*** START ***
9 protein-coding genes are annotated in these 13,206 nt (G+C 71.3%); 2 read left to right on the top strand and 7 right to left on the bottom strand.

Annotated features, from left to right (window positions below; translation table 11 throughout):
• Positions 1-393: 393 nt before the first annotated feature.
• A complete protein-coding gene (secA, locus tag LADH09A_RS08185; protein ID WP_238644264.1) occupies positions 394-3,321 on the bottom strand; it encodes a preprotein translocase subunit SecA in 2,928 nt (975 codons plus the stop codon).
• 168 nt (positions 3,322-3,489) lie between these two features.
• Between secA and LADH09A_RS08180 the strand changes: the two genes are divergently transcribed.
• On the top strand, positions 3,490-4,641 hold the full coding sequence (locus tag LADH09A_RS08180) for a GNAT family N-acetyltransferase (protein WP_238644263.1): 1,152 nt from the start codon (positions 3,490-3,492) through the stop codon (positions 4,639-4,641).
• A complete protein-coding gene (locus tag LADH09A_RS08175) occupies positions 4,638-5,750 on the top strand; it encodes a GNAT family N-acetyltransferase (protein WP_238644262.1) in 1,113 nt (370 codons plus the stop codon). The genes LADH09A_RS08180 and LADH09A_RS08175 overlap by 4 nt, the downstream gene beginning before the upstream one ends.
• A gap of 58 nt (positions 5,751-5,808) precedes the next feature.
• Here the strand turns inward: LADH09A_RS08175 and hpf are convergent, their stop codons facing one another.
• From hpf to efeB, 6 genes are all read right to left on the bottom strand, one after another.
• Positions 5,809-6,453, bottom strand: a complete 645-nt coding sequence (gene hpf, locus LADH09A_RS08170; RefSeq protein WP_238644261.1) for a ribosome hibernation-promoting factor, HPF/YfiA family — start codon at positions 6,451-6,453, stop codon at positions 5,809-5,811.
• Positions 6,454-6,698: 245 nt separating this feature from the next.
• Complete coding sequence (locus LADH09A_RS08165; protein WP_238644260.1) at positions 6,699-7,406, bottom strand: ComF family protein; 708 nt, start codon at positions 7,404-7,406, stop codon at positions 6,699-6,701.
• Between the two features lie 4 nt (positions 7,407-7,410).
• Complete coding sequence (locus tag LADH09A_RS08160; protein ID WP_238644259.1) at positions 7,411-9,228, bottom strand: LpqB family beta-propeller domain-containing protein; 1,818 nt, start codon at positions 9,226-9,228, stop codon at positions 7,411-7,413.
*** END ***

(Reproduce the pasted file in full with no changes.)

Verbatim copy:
9 protein-coding genes are annotated in these 13,206 nt (G+C 71.3%); 2 read left to right on the top strand and 7 right to left on the bottom strand.

Annotated features, from left to right (window positions below; translation table 11 throughout):
• Positions 1-393: 393 nt before the first annotated feature.
• A complete protein-coding gene (secA, locus tag LADH09A_RS08185; protein ID WP_238644264.1) occupies positions 394-3,321 on the bottom strand; it encodes a preprotein translocase subunit SecA in 2,928 nt (975 codons plus the stop codon).
• 168 nt (positions 3,322-3,489) lie between these two features.
• Between secA and LADH09A_RS08180 the strand changes: the two genes are divergently transcribed.
• On the top strand, positions 3,490-4,641 hold the full coding sequence (locus tag LADH09A_RS08180) for a GNAT family N-acetyltransferase (protein WP_238644263.1): 1,152 nt from the start codon (positions 3,490-3,492) through the stop codon (positions 4,639-4,641).
• A complete protein-coding gene (locus tag LADH09A_RS08175) occupies positions 4,638-5,750 on the top strand; it encodes a GNAT family N-acetyltransferase (protein WP_238644262.1) in 1,113 nt (370 codons plus the stop codon). The genes LADH09A_RS08180 and LADH09A_RS08175 overlap by 4 nt, the downstream gene beginning before the upstream one ends.
• A gap of 58 nt (positions 5,751-5,808) precedes the next feature.
• Here the strand turns inward: LADH09A_RS08175 and hpf are convergent, their stop codons facing one another.
• From hpf to efeB, 6 genes are all read right to left on the bottom strand, one after another.
• Positions 5,809-6,453, bottom strand: a complete 645-nt coding sequence (gene hpf, locus LADH09A_RS08170; RefSeq protein WP_238644261.1) for a ribosome hibernation-promoting factor, HPF/YfiA family — start codon at positions 6,451-6,453, stop codon at positions 5,809-5,811.
• Positions 6,454-6,698: 245 nt separating this feature from the next.
• Complete coding sequence (locus LADH09A_RS08165; protein WP_238644260.1) at positions 6,699-7,406, bottom strand: ComF family protein; 708 nt, start codon at positions 7,404-7,406, stop codon at positions 6,699-6,701.
• Between the two features lie 4 nt (positions 7,407-7,410).
• Complete coding sequence (locus tag LADH09A_RS08160; protein ID WP_238644259.1) at positions 7,411-9,228, bottom strand: LpqB family beta-propeller domain-containing protein; 1,818 nt, start codon at positions 9,226-9,228, stop codon at positions 7,411-7,413.